Part 5: COVID-19 and Jails
Updated: Apr 2
The Corona virus is known to be a very contagious virus. One of the tools the government has used to combat the virus is to use social distancing so that it contain the rapid spreading of pandemic. Schools, bars, restuarants have all been closed to try to limit human interaction. No matter the closures, the one place that remains a critical threat are the jails.
Jails and prisons are confined areas that force great amounts of people together. The jails are trying their best to disinfect the areas as much as possible. However, the Department of Corrections (DOC) is very concerned that once a person gets the virus in jail that it will spread very quickly.
In order to stop the people in the jail from contracting the virus, last week DOC has suspended any non-attorney jail visits. In order to not violate a defendant's constitutional rights, DOC cannot suspend attorney visits, but they are seeking ways to limit contact.
One way is that the DOC is trying to set up a teleconference system so that attorneys and clients can meet online. Regarding the phone system inmates can call out to an attorney, but an attorney cannot call the jail and speak with their client. Another issue with phone calls is that they are recorded. An attorney's phone conversation with his or her client is not supposed to be recorded, but many times it is "accidentally" recorded, making attorneys and inmates very wary to speak over the phone. It is unclear when the new teleconference system will be up and running or if it will ever be set up. However, many lawyers will be concerned regarding the privacy for the teleconference.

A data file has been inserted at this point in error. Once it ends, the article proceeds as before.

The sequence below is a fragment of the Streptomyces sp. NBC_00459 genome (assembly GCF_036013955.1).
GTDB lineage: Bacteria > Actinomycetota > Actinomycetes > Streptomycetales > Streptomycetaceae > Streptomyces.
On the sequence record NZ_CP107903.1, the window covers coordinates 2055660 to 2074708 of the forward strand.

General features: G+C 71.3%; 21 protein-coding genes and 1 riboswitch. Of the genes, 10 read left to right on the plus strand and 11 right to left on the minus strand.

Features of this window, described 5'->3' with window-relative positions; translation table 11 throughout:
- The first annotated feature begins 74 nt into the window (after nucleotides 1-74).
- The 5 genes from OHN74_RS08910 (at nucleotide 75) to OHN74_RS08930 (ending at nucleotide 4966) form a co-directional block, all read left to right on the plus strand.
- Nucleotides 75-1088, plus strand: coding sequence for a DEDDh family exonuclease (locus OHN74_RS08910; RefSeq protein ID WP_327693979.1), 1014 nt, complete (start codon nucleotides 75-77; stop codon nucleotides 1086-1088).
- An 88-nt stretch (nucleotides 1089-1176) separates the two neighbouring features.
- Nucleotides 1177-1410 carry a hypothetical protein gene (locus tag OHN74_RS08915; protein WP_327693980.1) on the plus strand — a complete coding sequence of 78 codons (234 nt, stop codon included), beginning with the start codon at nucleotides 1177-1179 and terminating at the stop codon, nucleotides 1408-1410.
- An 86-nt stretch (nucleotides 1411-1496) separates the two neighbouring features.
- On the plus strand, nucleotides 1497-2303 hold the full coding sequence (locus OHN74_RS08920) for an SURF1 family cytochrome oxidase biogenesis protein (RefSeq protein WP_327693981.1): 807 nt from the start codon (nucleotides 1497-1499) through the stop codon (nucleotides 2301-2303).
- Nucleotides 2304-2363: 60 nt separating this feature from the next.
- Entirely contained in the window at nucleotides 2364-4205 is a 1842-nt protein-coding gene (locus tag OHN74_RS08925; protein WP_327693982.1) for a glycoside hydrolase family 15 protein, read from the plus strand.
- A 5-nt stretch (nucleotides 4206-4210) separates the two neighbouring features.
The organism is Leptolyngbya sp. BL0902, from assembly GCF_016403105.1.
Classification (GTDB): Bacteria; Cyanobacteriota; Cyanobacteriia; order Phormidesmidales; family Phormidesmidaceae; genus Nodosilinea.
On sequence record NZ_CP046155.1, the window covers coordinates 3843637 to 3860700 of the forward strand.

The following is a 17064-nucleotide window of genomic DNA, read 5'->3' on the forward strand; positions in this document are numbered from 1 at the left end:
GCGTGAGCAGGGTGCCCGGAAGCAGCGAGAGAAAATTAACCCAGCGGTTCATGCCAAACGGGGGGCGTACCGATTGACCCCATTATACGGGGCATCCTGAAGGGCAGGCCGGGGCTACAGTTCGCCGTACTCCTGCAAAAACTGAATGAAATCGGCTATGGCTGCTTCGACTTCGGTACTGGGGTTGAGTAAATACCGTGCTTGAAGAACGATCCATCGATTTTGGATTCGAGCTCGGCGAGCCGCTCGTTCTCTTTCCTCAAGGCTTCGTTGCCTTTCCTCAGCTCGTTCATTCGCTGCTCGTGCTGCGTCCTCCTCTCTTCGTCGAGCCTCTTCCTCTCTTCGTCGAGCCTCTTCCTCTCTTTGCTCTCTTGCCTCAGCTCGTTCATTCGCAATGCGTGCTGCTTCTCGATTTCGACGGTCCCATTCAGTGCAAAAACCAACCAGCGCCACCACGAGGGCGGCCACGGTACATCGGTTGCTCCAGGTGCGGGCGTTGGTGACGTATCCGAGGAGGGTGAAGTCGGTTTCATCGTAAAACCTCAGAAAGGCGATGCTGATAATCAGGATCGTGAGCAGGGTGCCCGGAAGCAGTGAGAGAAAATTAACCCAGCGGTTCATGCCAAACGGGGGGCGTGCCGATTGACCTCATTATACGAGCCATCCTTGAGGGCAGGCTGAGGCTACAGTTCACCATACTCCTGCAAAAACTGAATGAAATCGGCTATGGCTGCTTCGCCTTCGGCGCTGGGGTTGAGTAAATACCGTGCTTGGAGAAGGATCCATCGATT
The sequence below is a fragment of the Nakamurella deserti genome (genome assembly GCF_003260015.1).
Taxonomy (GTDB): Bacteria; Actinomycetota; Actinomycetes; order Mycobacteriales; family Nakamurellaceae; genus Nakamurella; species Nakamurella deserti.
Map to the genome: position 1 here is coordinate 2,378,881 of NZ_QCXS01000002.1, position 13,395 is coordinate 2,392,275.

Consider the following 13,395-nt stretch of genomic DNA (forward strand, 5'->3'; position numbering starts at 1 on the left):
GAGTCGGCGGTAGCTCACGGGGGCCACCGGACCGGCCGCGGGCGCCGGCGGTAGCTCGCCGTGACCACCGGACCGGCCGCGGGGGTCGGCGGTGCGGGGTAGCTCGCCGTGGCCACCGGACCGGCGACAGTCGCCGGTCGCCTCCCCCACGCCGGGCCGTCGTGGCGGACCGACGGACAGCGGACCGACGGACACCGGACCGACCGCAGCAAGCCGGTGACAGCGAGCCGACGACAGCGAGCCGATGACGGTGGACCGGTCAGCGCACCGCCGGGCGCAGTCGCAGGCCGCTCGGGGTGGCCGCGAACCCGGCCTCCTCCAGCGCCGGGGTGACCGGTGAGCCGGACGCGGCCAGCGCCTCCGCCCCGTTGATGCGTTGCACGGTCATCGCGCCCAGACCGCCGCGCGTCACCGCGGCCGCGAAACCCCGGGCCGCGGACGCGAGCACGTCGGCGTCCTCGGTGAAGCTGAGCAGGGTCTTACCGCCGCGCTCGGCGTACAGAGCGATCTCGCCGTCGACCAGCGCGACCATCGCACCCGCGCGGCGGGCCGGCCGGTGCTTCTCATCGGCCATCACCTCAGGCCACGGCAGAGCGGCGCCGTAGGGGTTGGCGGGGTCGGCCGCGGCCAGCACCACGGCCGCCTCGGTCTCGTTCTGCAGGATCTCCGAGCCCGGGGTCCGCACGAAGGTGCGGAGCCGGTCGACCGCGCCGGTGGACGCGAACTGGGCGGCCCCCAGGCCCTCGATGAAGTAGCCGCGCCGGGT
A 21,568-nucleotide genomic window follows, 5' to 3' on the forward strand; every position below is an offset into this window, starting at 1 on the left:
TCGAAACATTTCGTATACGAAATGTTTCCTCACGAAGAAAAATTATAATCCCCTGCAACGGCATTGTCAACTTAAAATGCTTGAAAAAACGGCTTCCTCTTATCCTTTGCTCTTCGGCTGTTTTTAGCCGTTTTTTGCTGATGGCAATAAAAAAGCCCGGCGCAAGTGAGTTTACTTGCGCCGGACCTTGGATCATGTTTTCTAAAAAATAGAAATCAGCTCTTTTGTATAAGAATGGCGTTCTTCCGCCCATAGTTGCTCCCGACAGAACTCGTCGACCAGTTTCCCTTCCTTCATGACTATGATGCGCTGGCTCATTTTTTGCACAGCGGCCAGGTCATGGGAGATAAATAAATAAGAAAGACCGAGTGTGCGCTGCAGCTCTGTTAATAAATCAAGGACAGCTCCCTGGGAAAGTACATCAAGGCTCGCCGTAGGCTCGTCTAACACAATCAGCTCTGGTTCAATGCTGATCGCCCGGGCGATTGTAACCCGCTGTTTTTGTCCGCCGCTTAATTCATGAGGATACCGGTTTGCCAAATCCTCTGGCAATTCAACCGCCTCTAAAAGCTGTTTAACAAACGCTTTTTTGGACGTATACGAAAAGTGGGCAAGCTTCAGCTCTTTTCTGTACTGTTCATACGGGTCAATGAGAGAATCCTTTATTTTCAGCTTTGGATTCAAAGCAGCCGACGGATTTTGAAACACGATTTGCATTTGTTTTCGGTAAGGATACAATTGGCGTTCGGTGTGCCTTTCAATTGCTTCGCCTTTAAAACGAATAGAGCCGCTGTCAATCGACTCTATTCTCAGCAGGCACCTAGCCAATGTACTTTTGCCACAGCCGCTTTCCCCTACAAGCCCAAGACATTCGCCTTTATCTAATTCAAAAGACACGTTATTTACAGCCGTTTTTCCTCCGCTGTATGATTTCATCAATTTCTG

With the inmates being forced into close proximity, once the virus is in the jails it looks like it will be impossible to keep it from spreading. Aside from the issue of COVID-19 spreading quickly, the jails are also concerned about their health system. Jails have their own health staff, but they are not equipped to deal with a vast amount of people being sick at one time. When they are complications, the jails generally don't have facilities to deal with them and will bring those inmates to a local hospital.
In the recent days there has been reports of people testing positive for COVID-19 at the Bridgewater, Norfolk jail and the Plymouth jails. What may happen in the next month could be a real problem.